New Delhi: Given India’s Raj connection and the country’s obsession with weddings—a booming Rs 1 trillion industry—TLC in India, the lifestyle channel from Discovery Networks Asia-Pacific, is gearing up for live coverage of Britain’s royal wedding between Prince William and Kate Middleton. TLC is the travel and lifestyle channel of US-based Discovery Communications Inc.
Almost six months ago, TLC, USA, had asked ITV, a New York-based production and distribution company, to cover the royal wedding live for the channel as well as create special programming around it.
In India, the four-hour ceremony will be telecast on 29 April at 2.30pm to reach 30 million TLC homes. India has a total 120 million cable and satellite homes.
Sponsors have been quick to sign up for the telecast. Among them are Volkswagen India, skincare brand Pond’s from Hindustan Unilever Ltd, Nestlé India and jewellery brand Tanishq. Discovery Networks’ Asia-Pacific spokesperson confirmed the names of the sponsors, although Tanishq refused to comment.
Other brands such as Cadbury India Ltd, Raymond Ltd, Nokia, L’Oreal India Pvt. Ltd, Lotus Herbal and travel portal Makemytrip have stepped in and blocked 10-second advertising spots. Media planners at different agencies say that sponsors are forking out Rs 20-25 lakh, while a 10-second spot costs Rs 11,000-15,000, up from the average Rs 1,600-1,800 that the channel commands.
This isn’t the first time TLC is leveraging India’s immense interest in weddings nor is it the only channel to do so. In 2006, TLC telecast UK businessman and celebrity Vikram Chatwal’s wedding with Priya Sachdev. That’s not all, India’s general entertainment channels (GECs) are replete with reality wedding shows; about half a dozen have been telecast in the last two-three years. Shaadi 3 Crore Ki was the last one on Imagine, a channel run by Turner General Entertainment Networks India Ltd, which has made wedding-based shows a highlight.
Nikhil Madhok, head of marketing and communications at Imagine TV, said: “Indians cannot have enough of weddings, especially on television.”
TLC, for instance, will offer not just live coverage of the wedding, but also telecast one-hour special shows in the run-up to the event. Programmes around other members of the royal family, including Prince Harry, Prince Charles and his late wife Diana, will be shown. Dress designers, celebrity bakers and photographers involved directly with the wedding will be interviewed.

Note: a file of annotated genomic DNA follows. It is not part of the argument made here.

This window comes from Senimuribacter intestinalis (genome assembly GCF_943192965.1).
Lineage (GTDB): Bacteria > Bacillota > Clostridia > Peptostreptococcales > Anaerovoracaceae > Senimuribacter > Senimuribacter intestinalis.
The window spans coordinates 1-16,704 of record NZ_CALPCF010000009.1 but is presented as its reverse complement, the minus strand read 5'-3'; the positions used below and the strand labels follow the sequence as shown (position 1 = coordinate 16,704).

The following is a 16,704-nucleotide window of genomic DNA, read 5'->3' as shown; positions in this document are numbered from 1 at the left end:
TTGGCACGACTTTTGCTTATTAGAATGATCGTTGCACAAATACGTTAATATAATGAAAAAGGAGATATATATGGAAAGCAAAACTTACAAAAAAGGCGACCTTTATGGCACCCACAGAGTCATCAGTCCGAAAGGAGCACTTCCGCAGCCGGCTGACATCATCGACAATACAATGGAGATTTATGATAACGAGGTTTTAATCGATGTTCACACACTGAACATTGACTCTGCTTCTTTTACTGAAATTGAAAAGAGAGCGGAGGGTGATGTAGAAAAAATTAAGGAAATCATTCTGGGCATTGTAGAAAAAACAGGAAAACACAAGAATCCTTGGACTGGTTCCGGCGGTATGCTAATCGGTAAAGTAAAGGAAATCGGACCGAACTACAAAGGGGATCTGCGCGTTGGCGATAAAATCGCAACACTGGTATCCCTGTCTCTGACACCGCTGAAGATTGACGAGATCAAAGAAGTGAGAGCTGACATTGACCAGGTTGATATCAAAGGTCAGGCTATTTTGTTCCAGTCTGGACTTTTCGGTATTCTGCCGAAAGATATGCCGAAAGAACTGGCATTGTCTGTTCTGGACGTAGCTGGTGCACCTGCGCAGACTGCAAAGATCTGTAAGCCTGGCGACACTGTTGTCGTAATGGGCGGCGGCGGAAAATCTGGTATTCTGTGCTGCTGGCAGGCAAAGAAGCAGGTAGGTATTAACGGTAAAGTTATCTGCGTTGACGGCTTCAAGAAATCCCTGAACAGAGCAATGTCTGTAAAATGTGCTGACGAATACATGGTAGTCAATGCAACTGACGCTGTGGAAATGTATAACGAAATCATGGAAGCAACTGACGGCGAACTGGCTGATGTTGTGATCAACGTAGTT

Clearly, advertisers are keen on partnering such programmes. “To be associated with such an event is a great fit for Volkswagen because it’s a premium property,” said Neeraj Garg, director, Volkswagen passenger cars division at Volkswagen group sales India. Nestlé and Makemytrip.com also confirmed their presence on the show. “It’s a prime property and we are happy to be associated with the show,” confirmed Mohit Gupta, chief marketing officer at Makemytrip.com.
Rahul Johri, senior vice-president and general manager (India) at Discovery Networks Asia-Pacific, said: “It’s not an ordinary wedding and we’ll also have repeat telecasts to continue the audience-pull.” The channel has decided to repeat the telecast the next evening at 6.30pm and show an edited version on Sunday, 1 May.
Mona Jain, chief operating officer of VivaKi Exchange, the media buying agency for Publicis Groupe SA, thinks audiences will flock to the channel. “Those who don’t watch TLC regularly will also watch the event,” she said. Shows in the build-up to the wedding could be a key differentiator. “For brands, there’s bound to be what we call, ‘premium rub-off’,” said Jain.
Although lifestyle channels are suited only for specific brands, selling advertising inventory as a package across shows around the event could make a difference. Johri confirmed that co-sponsors will get commercial space both on the main event as well as programming created around it.